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    ABSTRACT: Escherichia coli K1 causes disease in humans and birds. Its polysialic acid capsule can be O-acetylated via phase-variable expression of the acetyltransferase NeuO encoded by prophage CUS-3. The role of capsule O-acetylation in ecological adaptation or pathogenic invasion of E. coli K1 is largely unclear. A population genetics approach was performed to study the distribution of neuO among E. coli K1 isolates from human and avian sources. Multilocus sequence typing revealed 39 different sequence types (STs) among 183 E. coli K1 strains. The proportion of the ST95 complex (STC95) was 44%. NeuO was found in 98% of the STC95 strains, but only in 24% of other STs. Grouping of STs and prophage genotypes revealed a segregation of prophage types according to STs, suggesting coevolution of CUS-3 and the E. coli K1 host. Within the STC95, which is known to harbour both human and avian pathogenic isolates, CUS-3 genotypes were shared irrespective of the host species. Functional analysis of a variety of strain pairs revealed that NeuO-mediated K1 capsule O-acetylation enhanced desiccation resistance. In contrast, NeuO expression led to a reduced biofilm formation in biofilm positive E. coli K1 isolates. These findings suggest a delicate ecological balance of neuO'on'/'off' switching.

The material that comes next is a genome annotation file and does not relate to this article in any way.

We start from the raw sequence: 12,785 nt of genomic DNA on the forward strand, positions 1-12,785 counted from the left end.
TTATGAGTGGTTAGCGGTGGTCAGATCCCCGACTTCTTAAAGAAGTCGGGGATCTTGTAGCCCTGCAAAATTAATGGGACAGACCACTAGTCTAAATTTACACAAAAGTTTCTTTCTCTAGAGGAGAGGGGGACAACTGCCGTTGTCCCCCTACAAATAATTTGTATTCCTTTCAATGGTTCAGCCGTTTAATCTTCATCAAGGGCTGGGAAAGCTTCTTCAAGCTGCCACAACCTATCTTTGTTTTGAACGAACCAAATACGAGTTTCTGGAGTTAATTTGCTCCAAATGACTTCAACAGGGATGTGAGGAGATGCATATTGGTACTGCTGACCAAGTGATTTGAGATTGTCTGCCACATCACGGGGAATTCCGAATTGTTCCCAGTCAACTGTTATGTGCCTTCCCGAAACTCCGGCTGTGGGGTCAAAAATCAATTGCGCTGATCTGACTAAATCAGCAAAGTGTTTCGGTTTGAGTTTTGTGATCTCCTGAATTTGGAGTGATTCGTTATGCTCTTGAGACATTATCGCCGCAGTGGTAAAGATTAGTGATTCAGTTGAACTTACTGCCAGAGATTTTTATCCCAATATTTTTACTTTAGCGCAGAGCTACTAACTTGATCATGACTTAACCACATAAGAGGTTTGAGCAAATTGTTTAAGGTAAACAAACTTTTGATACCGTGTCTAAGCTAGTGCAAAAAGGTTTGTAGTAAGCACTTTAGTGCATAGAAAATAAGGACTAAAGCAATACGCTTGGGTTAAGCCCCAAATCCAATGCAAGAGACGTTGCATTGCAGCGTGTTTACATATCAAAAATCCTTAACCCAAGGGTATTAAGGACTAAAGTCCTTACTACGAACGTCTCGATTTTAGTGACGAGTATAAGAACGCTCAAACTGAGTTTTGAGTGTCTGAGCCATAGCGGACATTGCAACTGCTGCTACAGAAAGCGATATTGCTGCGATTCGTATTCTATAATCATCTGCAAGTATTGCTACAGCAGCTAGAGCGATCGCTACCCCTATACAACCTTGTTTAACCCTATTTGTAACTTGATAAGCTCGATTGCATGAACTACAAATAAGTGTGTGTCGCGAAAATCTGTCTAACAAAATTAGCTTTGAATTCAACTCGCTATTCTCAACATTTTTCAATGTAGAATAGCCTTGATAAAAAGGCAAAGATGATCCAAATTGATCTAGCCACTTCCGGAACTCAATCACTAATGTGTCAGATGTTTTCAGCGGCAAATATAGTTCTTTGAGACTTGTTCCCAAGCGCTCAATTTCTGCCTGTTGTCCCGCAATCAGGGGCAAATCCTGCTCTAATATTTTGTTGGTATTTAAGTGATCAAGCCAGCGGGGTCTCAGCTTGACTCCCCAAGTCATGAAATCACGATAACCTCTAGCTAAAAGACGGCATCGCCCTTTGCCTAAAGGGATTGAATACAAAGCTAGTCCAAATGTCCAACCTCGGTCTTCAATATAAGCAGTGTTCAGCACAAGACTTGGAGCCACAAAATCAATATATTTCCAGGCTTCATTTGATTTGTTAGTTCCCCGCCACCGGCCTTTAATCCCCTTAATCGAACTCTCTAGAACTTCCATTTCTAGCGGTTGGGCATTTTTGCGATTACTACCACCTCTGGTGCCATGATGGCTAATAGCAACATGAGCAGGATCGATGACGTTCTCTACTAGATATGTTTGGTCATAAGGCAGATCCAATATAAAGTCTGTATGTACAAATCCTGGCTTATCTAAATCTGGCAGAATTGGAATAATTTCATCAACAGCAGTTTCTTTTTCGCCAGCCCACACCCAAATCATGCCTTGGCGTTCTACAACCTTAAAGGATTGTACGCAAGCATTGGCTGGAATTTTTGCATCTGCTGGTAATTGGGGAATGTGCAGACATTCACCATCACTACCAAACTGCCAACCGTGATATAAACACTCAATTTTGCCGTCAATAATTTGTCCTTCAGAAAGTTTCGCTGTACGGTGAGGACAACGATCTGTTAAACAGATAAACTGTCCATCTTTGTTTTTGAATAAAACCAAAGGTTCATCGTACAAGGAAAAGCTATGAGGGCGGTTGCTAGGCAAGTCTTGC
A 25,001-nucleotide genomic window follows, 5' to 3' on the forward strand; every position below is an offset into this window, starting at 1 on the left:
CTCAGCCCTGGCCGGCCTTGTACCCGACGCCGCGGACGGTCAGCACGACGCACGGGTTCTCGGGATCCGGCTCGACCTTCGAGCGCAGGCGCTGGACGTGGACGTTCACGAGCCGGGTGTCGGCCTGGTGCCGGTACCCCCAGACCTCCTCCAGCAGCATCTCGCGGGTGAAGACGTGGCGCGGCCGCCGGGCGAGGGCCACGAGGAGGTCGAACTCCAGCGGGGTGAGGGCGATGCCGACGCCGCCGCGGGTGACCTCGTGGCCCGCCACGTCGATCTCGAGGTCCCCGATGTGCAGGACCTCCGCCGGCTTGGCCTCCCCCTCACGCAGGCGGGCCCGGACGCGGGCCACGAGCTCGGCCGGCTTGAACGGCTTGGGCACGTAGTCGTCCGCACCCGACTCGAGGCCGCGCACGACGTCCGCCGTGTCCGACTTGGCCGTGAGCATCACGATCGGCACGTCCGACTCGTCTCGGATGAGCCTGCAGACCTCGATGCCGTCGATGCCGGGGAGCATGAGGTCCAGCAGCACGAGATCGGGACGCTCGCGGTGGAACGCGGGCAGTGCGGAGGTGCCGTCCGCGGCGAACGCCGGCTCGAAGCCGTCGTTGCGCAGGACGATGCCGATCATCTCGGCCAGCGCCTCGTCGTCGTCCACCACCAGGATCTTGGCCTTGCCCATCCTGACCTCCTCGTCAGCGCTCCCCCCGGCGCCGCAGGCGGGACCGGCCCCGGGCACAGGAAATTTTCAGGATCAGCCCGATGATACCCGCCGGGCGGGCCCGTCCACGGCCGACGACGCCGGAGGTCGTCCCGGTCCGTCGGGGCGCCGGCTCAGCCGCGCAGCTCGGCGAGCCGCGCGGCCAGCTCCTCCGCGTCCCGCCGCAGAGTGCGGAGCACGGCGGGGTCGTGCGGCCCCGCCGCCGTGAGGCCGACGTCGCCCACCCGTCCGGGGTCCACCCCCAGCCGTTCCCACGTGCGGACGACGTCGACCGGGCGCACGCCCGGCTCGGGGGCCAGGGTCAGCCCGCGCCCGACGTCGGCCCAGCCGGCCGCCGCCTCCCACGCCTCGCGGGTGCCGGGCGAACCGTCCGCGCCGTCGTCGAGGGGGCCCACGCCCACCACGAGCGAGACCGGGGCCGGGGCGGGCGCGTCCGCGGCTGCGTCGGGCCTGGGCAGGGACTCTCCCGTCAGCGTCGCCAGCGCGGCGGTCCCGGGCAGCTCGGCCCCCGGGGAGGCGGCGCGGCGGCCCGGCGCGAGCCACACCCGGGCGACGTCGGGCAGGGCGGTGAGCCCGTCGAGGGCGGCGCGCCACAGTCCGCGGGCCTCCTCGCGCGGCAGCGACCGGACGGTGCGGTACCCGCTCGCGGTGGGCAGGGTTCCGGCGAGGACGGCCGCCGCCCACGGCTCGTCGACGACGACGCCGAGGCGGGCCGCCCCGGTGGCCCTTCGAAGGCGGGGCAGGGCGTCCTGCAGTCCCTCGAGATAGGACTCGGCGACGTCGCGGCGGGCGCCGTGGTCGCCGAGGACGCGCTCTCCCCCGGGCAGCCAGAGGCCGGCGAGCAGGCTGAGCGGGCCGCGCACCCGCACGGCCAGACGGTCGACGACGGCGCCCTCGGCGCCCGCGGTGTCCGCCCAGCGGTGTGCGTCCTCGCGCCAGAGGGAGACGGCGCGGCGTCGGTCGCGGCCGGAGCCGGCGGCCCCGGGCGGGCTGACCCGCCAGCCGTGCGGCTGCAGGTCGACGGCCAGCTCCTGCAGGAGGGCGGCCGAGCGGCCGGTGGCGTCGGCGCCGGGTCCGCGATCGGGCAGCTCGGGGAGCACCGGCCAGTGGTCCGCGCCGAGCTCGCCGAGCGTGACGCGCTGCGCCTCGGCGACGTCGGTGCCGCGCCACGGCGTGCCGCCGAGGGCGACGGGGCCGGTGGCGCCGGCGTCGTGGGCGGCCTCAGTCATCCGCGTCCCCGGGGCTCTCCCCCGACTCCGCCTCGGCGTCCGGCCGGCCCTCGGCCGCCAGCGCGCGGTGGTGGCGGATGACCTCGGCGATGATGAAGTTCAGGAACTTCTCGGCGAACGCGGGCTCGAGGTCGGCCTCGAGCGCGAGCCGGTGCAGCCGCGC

Environmental Microbiology 09/2009; 11(12):3154-65. · 6.24 Impact Factor
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    ABSTRACT: Escherichia coli K1 causes disease in humans and birds. Its polysialic acid capsule can be O-acetylated via phase-variable expression of the acetyltransferase NeuO encoded by prophage CUS-3. The role of capsule O-acetylation in ecological adaptation or pathogenic invasion of E. coli K1 is largely unclear. A population genetics approach was performed to study the distribution of neuO among E. coli K1 isolates from human and avian sources. Multilocus sequence typing revealed 39 different sequence types (STs) among 183 E. coli K1 strains. The proportion of the ST95 complex (STC95) was 44%. NeuO was found in 98% of the STC95 strains, but only in 24% of other STs. Grouping of STs and prophage genotypes revealed a segregation of prophage types according to STs, suggesting coevolution of CUS-3 and the E. coli K1 host. Within the STC95, which is known to harbour both human and avian pathogenic isolates, CUS-3 genotypes were shared irrespective of the host species. Functional analysis of a variety of strain pairs revealed that NeuO-mediated K1 capsule O-acetylation enhanced desiccation resistance. In contrast, NeuO expression led to a reduced biofilm formation in biofilm positive E. coli K1 isolates. These findings suggest a delicate ecological balance of neuO'on'/'off' switching
    Environ.Microbiol. 08/2009;